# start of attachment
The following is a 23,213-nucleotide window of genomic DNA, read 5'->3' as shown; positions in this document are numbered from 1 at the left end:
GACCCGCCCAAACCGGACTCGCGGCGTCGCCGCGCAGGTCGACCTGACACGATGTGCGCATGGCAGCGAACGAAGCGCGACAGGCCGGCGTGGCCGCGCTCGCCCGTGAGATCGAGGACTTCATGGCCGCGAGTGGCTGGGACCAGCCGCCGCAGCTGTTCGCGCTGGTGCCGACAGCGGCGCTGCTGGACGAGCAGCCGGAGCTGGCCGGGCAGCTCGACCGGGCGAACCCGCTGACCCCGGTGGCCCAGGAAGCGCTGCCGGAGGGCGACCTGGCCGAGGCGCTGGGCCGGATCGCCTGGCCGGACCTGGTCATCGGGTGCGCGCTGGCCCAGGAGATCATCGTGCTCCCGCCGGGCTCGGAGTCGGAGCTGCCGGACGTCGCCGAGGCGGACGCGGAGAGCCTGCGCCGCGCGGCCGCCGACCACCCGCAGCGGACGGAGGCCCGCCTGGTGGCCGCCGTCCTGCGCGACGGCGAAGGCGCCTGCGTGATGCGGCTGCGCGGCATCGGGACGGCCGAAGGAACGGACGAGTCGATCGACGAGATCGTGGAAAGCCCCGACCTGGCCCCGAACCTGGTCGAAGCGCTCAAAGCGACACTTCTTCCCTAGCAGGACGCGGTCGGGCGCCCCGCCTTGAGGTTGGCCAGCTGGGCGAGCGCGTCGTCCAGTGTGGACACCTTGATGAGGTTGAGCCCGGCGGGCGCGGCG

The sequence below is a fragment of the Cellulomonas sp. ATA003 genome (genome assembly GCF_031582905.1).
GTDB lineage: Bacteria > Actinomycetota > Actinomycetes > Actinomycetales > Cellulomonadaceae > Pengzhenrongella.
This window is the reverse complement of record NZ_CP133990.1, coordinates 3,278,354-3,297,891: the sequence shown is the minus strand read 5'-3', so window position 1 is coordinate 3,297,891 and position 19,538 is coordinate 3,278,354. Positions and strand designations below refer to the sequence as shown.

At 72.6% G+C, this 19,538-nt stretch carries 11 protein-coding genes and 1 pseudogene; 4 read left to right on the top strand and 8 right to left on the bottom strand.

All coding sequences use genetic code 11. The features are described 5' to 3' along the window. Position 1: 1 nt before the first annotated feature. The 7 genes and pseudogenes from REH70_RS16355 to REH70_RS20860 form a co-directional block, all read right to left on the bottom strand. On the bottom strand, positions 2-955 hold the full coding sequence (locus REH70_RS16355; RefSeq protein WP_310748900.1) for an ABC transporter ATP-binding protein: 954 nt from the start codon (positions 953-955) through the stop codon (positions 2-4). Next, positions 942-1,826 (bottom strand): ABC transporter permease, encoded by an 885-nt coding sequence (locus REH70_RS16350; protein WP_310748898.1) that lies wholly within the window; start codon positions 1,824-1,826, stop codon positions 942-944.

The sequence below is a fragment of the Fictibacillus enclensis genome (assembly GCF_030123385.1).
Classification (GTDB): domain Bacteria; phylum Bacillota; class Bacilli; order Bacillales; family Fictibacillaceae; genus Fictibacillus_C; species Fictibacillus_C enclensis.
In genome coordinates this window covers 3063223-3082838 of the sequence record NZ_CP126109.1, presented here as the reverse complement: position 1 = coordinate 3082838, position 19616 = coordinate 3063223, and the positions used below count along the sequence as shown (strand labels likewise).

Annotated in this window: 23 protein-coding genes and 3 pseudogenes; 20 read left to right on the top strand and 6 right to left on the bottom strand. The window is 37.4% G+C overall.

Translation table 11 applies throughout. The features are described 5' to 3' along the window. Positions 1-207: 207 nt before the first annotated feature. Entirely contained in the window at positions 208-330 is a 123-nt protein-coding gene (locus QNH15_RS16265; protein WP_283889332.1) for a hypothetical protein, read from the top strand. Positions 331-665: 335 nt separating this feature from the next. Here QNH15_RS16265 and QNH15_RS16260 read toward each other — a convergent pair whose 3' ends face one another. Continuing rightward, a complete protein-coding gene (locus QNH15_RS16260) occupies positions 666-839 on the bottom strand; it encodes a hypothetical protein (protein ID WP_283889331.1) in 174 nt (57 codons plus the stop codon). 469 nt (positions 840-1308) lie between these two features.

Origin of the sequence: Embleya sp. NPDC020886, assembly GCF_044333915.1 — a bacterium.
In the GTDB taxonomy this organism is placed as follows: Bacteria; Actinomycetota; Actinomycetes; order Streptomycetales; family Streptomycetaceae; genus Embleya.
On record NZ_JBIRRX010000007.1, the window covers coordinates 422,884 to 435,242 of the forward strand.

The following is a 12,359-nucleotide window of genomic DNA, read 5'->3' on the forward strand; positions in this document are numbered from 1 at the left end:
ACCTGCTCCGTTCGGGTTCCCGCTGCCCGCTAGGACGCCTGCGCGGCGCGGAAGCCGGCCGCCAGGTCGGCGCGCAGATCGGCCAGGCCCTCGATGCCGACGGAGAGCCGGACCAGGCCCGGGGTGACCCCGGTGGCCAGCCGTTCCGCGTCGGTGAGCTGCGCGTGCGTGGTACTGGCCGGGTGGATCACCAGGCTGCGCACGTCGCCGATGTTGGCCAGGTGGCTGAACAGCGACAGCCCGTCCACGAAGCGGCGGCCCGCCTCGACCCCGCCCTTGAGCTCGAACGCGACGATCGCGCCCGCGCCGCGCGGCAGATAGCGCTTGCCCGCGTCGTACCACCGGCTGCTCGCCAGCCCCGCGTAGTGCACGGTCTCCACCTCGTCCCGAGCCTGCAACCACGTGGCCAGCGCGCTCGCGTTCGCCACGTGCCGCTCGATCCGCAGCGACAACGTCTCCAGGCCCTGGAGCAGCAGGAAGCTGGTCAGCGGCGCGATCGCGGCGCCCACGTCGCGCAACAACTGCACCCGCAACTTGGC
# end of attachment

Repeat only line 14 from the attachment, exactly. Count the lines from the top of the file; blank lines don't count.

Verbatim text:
In the GTDB taxonomy this organism is placed as follows: Bacteria; Actinomycetota; Actinomycetes; order Streptomycetales; family Streptomycetaceae; genus Embleya.